Not many bands can fill a venue the size of a small town.
With round about 18,000 people turning up at Manchester Evening News Arena to see the last concert with band JAMES it is really the best send off a group can have. As Tim Booth announced that he is leaving the band as the singer, many now assume that the band James is to end their 19-year career. In conversation with MICHAEL KULAS, guitarist and backing vocalist of the band, he does not rule out that the band might still go on.
We meet after the gig, which was recorded for a live CD and DVD/video to be released next year. Despite some technical glitches with guitarist/violinist Saul Davies’ equipment, the show was a real success. After two call-backs and a six songs encore, this was the band’s way of saying goodbye. Even if Michael is a late-comer in the band, he didn’t feel pushed out by the re-appearances of former members Larry Gott and Andy Diagram. “It felt good to see the band still making great music together and it also felt good to be a part of that. Obviously, to be five guitarists up on stage, that was a bit strange, but this gig wasn’t about the present James, it was James’ past as well” said Kulas after the gig. It is hard not to talk about the eminent split up of the band. Kulas has some things planned, but as he is wrapped up in playing with James, he is uncertain what he will do in the future.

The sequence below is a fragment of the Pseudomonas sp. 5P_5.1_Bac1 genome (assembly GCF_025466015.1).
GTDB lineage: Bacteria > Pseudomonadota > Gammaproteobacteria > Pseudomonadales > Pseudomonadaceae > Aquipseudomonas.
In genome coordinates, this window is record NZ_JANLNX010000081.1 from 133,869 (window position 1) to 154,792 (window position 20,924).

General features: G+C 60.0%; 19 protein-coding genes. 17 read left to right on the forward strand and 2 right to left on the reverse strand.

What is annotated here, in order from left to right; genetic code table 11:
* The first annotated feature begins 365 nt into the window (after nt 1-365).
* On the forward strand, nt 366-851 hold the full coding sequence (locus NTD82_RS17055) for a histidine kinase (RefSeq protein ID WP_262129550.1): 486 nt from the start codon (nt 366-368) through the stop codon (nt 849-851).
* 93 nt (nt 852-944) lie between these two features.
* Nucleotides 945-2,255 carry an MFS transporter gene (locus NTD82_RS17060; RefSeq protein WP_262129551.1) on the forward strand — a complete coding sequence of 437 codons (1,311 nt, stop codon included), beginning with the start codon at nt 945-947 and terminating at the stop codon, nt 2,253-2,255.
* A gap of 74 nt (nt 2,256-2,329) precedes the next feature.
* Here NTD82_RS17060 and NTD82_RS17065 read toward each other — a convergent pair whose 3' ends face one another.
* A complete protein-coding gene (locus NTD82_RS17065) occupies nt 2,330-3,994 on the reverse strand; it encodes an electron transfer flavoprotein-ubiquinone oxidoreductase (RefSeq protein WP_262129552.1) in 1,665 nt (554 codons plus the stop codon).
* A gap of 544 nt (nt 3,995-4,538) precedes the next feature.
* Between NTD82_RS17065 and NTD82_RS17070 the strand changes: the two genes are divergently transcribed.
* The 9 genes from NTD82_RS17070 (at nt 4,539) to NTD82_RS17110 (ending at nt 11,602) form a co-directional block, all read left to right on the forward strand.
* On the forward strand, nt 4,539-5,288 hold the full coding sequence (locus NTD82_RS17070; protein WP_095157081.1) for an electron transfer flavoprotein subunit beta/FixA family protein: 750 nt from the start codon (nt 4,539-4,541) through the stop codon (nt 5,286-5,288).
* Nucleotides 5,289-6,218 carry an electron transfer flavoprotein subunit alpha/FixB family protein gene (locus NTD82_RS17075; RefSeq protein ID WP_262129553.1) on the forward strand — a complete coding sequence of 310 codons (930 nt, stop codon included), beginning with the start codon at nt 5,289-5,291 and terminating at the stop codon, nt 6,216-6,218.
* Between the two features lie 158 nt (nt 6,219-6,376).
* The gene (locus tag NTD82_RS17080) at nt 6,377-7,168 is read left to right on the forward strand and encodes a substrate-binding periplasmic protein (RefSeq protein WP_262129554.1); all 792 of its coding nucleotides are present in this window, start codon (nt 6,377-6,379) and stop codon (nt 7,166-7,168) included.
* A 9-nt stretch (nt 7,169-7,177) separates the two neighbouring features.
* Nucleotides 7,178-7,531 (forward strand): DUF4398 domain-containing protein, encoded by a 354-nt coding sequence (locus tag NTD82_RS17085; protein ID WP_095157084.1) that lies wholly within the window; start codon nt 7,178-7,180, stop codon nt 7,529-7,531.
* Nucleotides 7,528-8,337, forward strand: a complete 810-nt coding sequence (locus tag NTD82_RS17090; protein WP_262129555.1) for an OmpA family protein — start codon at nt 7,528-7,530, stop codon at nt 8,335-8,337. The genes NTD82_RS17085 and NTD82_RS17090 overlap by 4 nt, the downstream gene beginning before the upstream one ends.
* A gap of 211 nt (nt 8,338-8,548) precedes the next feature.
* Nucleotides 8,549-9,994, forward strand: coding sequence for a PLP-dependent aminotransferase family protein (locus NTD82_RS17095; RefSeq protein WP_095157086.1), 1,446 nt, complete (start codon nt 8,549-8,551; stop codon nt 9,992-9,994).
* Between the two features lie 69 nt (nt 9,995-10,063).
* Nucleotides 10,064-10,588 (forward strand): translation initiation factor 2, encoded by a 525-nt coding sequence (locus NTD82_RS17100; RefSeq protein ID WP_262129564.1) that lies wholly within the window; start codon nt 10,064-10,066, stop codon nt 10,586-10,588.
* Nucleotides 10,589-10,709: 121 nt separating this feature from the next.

Canadian-born Michael Kulas, joined the band in 1997 after having met Saul Davies in Toronto some years earlier. Davies produced Kulas’ first solo album “Mosquito” in 1994. Now living in Scotland, Kulas has plans for a third album with most of the songs already written . “ The songs have been written whilst I was recording with James for the “Pleased to meet you” album”, Kulas says, ”but it is going to be different than the other two albums I’ve done. My second album “Another Small Machine” was recorded in a small cottage during a short space of time, but this one will probably not be done that way. I think it is important to find a producer that you trust and someone whose opinions you value. Working with Brian Eno was like that.”
While writing songs, Kulas often finds that it is easy to get your mind into a certain “headspace” as he calls it. “That is why it is vital for me to get away a bit from what I am doing at the time. I must admit that I sometimes feel like my creativity has been drained a bit since I joined James. But as I will take some time off until February, I will be able to figure out what I want to do. I’ll probably put a band together here in the UK. Who with? Well, let’s say I’m not ruling out any former James members.”
As the subject of musical moulds and set ideas comes up, Kulas has a lot to say. “I do feel that it’s time for the music industry to get shook up a bit like when Nirvana first came out. The sound that followed that has had a major impact on so many people. Now, with the likes of S Club 7 and Steps, there is a risk of that not happening. But at the moment there is just such a big back catalogue of great music, it’s a shame that a band such as The Strokes isn’t capable of doing something original with it. There is really no excuse for a band nowadays to sound exactly as something thirty years ago.”